To understand how genetic mutations lead to disease, it is necessary to understand the basics on how information flows from genes to proteins.
The Central Dogma of biology:
Genes contain the information to build the proteins that operate the cell. This building process is done in 2 steps: Transcription and Translation.
The genetic code:
DNA to RNA
The information contained in our genome – our DNA – is written in a 4-unit code. These 4 units, as mentioned above in the drawing, are Adenine A, Thymine T, Guanine G, and Cytosine C.
A gene is a unique linear sequence of “DNA” made of these 4 units; for example, a stretch of the FKRP gene looks like this:
…c t g g t c c t c t t c t a t g t c t c g t g g c t g…
where a “c” (cytosine) is bound to a “t” (thymine) that is bound to a “g” (guanine) …
The information to build proteins is contained in our genes, and our genes are contained into our DNA, which can be compared to a library of information. The “messenger RNA” carried the blueprints of proteins from the “library” to the site of protein production. To faithfully carry the blueprint information around the cell, RNAs are made of a 4-unit code similar to the one found in our gene. Transcription is the process of copying the coded blueprint of proteins from the DNA/gene onto the RNA. And so, the sequence of an RNA looks strangely similar to the sequence of the gene.
- Gene: …c t g g t c c t c t t c t a t g t c t c g t g g c t g…
- RNA: …c u g g u c c u c u u c u a u g u c u c g u g g c u g…
RNA to Protein
While DNA (genes) and RNA (messengers) use similar codes made of 4 units (called nucleotides), proteins are built very differently. Proteins are built using 20 units called amino-acids. Translation is the process of converting the sequence of a messenger – carrying the gene’s information based on a 4-nucleotide code – into a protein sequence made of 20 amino-acids.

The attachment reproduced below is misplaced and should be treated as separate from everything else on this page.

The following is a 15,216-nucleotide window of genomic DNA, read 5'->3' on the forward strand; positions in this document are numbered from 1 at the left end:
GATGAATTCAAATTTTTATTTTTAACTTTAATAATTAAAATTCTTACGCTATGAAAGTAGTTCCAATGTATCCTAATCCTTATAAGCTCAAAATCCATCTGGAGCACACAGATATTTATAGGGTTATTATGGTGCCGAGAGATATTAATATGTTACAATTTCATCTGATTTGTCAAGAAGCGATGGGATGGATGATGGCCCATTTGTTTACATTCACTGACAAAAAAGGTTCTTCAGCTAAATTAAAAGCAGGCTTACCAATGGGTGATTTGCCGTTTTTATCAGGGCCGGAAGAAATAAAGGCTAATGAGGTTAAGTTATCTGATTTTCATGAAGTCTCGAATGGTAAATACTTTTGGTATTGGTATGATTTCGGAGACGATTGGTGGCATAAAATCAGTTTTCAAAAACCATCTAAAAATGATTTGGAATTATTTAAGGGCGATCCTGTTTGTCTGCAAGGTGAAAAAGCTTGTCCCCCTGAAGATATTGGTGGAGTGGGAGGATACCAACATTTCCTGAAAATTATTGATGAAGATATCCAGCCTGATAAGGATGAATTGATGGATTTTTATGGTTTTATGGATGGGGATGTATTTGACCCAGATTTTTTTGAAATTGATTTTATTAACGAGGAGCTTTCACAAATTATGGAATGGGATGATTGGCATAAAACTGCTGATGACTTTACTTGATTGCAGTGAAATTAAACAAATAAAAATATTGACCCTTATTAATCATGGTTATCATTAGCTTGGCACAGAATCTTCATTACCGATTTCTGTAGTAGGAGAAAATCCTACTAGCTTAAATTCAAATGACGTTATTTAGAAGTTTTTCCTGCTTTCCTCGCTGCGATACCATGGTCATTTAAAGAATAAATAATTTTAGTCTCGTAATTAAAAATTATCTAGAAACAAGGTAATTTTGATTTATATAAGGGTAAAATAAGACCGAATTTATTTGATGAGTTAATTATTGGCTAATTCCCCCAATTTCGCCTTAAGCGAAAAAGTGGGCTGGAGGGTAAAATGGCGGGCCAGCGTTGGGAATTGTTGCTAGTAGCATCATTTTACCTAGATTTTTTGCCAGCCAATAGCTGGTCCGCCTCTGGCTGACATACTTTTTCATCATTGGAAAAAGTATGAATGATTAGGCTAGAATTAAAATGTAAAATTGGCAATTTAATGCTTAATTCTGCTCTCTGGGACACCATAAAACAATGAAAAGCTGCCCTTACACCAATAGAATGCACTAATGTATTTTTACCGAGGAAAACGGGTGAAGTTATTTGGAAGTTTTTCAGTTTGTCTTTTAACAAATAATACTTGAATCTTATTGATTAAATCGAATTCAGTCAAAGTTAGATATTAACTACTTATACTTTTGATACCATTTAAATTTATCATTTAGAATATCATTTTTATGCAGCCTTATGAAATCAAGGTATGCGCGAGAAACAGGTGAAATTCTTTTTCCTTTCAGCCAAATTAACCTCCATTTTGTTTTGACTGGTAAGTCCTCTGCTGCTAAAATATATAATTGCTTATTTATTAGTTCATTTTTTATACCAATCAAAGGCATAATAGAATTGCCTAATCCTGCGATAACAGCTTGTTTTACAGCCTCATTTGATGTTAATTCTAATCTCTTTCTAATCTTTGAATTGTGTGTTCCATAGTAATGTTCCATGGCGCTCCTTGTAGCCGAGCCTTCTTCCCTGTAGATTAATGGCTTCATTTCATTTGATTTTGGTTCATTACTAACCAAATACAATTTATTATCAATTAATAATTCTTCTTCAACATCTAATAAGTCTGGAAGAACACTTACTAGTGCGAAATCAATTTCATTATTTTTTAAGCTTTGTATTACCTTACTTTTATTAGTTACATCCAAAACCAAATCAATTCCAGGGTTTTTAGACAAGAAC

To guide this translation, cells follow the genetic code. According to the genetic code, the genetic information is organized in triplets of nucleotides, and each triplet is translated into one amino-acid. Below is an illustration of the genetic code in action: the stretch of the FKRP RNA is being translated into the FKRP protein. The triplet “cug” codes for “L” or Leucine; the triplet “guc” codes for “V” or Valine… and so the FKRP protein is synthesized by binding the first amino-acid L to V that binds to another L, that binds to a F (Phenylalanine), …
- RNA: … c u g g u c c u c u u c u a u g u c u c g u g g c u g …
- Protein: L V L F Y V S W L
The 4 nucleotides, found in the genes, can combine in 64 triplets (called “codons” or unit of code). Because 61 of these “codons” code for the 20 amino-acids, each amino-acid is coded by several codons. For example, codons “CUA”, “CUC”, CUG”, and “CUU” code for the same amino-acid called “Leucine” or “L”. And, “GUA”, “GUC”, “GUG”, and “GUU” code for the same amino-acid called “Valine” or “V”.
Mutations and the limit of the genetic code:
Because it gives our genes the ability to neutralize changes that could lead to pathogenic mutations. In the sequence above, the first and third triplets in the sequence above, “cug” and “cuc” differ by the last letter but code for the same unit of protein called “L”. However the second and third triplets, “guc” and “cuc” also differ by one letter but code for 2 different amino-acids, “V” and “L”.
It is easy to see that if, by mistake (mutation), the first triplet “cug” were to become”cuc”, the protein would still be the same because “cug” and “cuc” code for the same amino-acid “L”. This kind of mutation (called synonymous mutation) has no consequence because of the flexibility of our coding system. In the other case, if, by mistake (mutation), the second triplet “guc” were to become”cuc”, the protein would not be the same because “guc” and “cuc” code for different amino-acids. This kind of mutation (called non-synonymous mutation) often leads to disease.
Wild type sequence:
- RNA: c u g g u c c u c
- Protein: L V L
Synonymous mutation (no consequence)
- RNA: c u c g u c c u c mutation: change from “g” to “c” in 1st triplet
- Protein: L V L Unchanged protein sequence
NON synonymous mutation (consequence):
- RNA: c u g c u c c u c nucleotide mutation from a “g” to “c” in 2nd triplet
- Protein: L L L Changed protein sequence